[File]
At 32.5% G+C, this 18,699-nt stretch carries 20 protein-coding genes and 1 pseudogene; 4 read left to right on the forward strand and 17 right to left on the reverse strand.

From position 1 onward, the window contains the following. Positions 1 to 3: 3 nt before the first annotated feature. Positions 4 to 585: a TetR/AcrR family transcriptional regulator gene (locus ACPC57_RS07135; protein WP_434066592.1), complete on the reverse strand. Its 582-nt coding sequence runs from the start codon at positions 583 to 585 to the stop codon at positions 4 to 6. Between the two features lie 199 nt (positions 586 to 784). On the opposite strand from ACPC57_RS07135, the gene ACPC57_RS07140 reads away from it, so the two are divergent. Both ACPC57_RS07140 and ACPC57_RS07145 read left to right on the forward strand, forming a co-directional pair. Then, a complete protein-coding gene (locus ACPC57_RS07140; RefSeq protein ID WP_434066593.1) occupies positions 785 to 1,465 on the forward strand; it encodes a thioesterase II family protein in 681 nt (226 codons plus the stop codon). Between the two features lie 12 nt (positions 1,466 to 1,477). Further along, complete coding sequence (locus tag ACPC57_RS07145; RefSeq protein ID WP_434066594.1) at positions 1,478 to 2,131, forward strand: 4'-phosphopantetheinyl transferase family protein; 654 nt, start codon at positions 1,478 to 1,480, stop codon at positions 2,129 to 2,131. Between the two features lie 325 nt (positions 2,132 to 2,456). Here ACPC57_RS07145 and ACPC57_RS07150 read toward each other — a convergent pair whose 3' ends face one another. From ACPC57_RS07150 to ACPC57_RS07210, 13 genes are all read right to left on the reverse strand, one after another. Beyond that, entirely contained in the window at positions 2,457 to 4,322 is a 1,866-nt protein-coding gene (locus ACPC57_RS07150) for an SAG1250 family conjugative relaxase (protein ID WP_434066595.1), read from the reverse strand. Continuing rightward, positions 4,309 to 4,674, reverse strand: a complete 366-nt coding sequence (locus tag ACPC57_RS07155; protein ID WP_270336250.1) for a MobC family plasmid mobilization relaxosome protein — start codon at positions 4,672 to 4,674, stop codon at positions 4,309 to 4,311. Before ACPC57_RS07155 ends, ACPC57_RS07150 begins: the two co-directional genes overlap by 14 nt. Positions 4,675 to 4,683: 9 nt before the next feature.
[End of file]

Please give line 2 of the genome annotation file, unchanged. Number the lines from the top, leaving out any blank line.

From position 1 onward, the window contains the following. Positions 1 to 3: 3 nt before the first annotated feature. Positions 4 to 585: a TetR/AcrR family transcriptional regulator gene (locus ACPC57_RS07135; protein WP_434066592.1), complete on the reverse strand. Its 582-nt coding sequence runs from the start codon at positions 583 to 585 to the stop codon at positions 4 to 6. Between the two features lie 199 nt (positions 586 to 784). On the opposite strand from ACPC57_RS07135, the gene ACPC57_RS07140 reads away from it, so the two are divergent. Both ACPC57_RS07140 and ACPC57_RS07145 read left to right on the forward strand, forming a co-directional pair. Then, a complete protein-coding gene (locus ACPC57_RS07140; RefSeq protein ID WP_434066593.1) occupies positions 785 to 1,465 on the forward strand; it encodes a thioesterase II family protein in 681 nt (226 codons plus the stop codon). Between the two features lie 12 nt (positions 1,466 to 1,477). Further along, complete coding sequence (locus tag ACPC57_RS07145; RefSeq protein ID WP_434066594.1) at positions 1,478 to 2,131, forward strand: 4'-phosphopantetheinyl transferase family protein; 654 nt, start codon at positions 1,478 to 1,480, stop codon at positions 2,129 to 2,131. Between the two features lie 325 nt (positions 2,132 to 2,456). Here ACPC57_RS07145 and ACPC57_RS07150 read toward each other — a convergent pair whose 3' ends face one another. From ACPC57_RS07150 to ACPC57_RS07210, 13 genes are all read right to left on the reverse strand, one after another. Beyond that, entirely contained in the window at positions 2,457 to 4,322 is a 1,866-nt protein-coding gene (locus ACPC57_RS07150) for an SAG1250 family conjugative relaxase (protein ID WP_434066595.1), read from the reverse strand. Continuing rightward, positions 4,309 to 4,674, reverse strand: a complete 366-nt coding sequence (locus tag ACPC57_RS07155; protein ID WP_270336250.1) for a MobC family plasmid mobilization relaxosome protein — start codon at positions 4,672 to 4,674, stop codon at positions 4,309 to 4,311. Before ACPC57_RS07155 ends, ACPC57_RS07150 begins: the two co-directional genes overlap by 14 nt. Positions 4,675 to 4,683: 9 nt before the next feature.